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Peer Support: How your colleagues influence what you learn and apply

To influence learning transfer we can't treat our learners as secluded individuals who learn and work in total isolation; we need to consider the environment in which learning transfer takes place which invariably involves a lot of social interactions with peers, other learners, and leadership. Having a supportive peer network has consistently shown to positively affect learning transfer (Grossman & Salas, 2011).

A supportive peer network involves the learner’s peers show support when new learning is applied and encouraging and showing patience when new skills are being attempted.

Stes et al. (2007) studied the level of transfer of an academic population who had recently completed a year-long professional development course. They assess that a major constraint on the level of transfer was the learner’s perceptions of having a supportive network of peers with whom to collaborate. The research of Bushe and Gilpin-Jackson (2007) found similar results when they studied the learning transfer of 18 participants attending a management development course. Results indicated that peer-support played a substantial role in the amount of learning transferred to their role, in particular, participants were motivated by having a large number of peers attend the same training, and they were influenced by the ability to give and receive feedback from their peers. The opportunity to network with peers has been shown to maintain learning transfer six months post-training (Hawley & Barnard, 2005).

Key takeaways:

For learning leaders, take steps to understand the support network in place in your company.

  • Survey learners about the level of support they currently receive from peers and leadership.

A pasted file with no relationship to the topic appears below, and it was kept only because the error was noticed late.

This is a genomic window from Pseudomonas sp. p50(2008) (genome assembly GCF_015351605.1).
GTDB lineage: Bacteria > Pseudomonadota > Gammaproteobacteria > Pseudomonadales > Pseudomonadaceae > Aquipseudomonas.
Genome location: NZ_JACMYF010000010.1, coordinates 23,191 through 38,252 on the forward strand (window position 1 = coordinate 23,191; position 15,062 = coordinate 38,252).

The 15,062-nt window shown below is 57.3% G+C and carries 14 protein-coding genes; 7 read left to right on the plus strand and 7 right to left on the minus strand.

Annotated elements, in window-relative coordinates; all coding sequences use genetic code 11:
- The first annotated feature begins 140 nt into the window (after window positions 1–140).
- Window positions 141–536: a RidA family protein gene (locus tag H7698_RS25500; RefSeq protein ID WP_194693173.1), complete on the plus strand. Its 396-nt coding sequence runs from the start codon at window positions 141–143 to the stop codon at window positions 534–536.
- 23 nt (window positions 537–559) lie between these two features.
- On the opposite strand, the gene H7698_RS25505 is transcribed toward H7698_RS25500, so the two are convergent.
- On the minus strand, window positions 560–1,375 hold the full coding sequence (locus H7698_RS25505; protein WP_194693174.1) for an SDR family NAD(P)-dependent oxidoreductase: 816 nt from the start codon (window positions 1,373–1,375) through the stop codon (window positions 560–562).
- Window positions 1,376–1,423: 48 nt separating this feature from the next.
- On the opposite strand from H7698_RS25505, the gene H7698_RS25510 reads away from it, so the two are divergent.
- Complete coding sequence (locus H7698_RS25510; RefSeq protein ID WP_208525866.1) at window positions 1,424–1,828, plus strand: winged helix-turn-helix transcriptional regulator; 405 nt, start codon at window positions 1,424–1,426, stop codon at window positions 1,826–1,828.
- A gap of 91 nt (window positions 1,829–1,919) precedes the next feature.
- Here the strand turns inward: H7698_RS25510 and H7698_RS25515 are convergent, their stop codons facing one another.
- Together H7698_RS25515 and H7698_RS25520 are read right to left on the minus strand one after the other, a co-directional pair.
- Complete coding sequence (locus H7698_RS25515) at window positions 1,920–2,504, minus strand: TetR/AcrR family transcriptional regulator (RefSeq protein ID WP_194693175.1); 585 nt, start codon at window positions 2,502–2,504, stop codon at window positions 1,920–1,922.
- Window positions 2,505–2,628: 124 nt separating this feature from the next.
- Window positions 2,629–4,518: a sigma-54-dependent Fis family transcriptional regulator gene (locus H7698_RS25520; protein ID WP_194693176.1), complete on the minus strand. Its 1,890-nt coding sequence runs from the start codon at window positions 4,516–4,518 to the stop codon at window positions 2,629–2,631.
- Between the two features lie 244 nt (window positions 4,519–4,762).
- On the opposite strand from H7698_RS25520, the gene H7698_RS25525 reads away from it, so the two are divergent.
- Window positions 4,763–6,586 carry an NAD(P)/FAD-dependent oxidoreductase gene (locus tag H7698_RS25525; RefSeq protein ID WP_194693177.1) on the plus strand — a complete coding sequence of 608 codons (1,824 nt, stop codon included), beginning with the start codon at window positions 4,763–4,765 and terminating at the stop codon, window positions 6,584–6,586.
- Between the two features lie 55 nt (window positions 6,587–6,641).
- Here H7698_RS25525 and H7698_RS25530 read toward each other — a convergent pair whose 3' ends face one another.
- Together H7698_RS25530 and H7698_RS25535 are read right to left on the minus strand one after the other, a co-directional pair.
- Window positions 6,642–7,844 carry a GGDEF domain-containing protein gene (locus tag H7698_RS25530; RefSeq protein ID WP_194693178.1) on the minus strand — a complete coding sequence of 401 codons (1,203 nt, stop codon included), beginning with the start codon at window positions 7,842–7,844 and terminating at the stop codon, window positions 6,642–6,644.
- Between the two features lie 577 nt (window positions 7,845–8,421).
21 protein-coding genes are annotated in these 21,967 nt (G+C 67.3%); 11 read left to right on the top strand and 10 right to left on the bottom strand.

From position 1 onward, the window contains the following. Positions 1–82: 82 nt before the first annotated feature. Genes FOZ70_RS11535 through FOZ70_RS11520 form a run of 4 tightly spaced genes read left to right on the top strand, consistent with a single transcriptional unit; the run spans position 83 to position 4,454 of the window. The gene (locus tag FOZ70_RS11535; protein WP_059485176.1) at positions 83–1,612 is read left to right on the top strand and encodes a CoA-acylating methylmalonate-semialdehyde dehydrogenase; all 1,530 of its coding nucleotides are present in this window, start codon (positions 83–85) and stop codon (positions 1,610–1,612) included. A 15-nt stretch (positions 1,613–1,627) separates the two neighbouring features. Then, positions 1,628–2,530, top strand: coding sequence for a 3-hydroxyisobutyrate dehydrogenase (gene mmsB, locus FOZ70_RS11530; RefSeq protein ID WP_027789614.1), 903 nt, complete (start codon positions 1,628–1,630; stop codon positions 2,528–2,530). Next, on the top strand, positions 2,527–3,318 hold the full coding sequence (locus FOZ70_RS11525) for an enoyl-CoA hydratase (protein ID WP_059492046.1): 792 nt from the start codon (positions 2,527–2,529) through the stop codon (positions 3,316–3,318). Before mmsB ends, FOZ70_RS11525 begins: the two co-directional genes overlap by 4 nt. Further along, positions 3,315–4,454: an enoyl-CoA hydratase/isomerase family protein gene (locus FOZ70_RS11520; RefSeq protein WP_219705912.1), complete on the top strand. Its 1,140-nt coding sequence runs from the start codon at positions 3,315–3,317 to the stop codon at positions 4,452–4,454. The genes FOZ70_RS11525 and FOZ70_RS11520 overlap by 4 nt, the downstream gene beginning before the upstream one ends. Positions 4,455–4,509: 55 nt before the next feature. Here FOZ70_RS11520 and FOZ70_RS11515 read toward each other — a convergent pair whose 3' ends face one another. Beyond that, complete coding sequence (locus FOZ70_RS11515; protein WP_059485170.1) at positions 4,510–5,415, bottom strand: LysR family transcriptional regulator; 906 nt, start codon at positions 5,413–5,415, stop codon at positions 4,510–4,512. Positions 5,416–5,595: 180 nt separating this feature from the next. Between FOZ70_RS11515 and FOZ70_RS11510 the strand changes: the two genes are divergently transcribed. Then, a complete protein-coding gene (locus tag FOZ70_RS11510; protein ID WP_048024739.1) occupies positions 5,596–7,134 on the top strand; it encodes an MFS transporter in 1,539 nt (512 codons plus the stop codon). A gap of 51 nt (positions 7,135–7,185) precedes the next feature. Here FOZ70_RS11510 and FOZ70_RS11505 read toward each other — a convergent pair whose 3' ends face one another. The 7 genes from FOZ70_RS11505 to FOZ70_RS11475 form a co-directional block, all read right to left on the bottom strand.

• Try to conduct whole-team training, if possible, or assemble cohorts from the same team to increase peer support.

  • If whole-team approaches are not possible, pair-up learners post-training in a “buddy system” to increase support and follow-through on learning.


If you are interested in reading more, see the research cited below:

Bushe, G. R., & Gilpin-Jackson, Y. (2007). Leadership development training transfer: A case study of post-training determinants. Journal of Management Development, 26(10), 980-1004.

Grossman, R., & Salas, E. (2011). The transfer of training: What really matters. International Journal of Training and Development, 15(2), 103-120. doi:10.1111/j.1468-2419.2011.00373.x

Hawley, J. D., & Barnard, J. K. (2005). Work environment characteristics and

implications for training transfer: A case study of the nuclear power industry. Human Resource Development International, 8(1), 65-80. doi:10.1080/1367886042000338308

Stes, A., Clement, M., & Petegem, P. V. (2007). The effectiveness of a faculty training programme: Long‐term and institutional impact. International Journal for Academic Development, 12(2), 99–109. doi: 10.1080/13601440701604898


About Fergal:

Fergal is a learning transfer expert who shares his evidence-based learning transfer approaches with the learning community. Fergal holds an MSc in Education and Training, and a BSc in Psychology. Contact Fergal for speaking engagements, writing opportunities, or learning transfer consultancy by visiting


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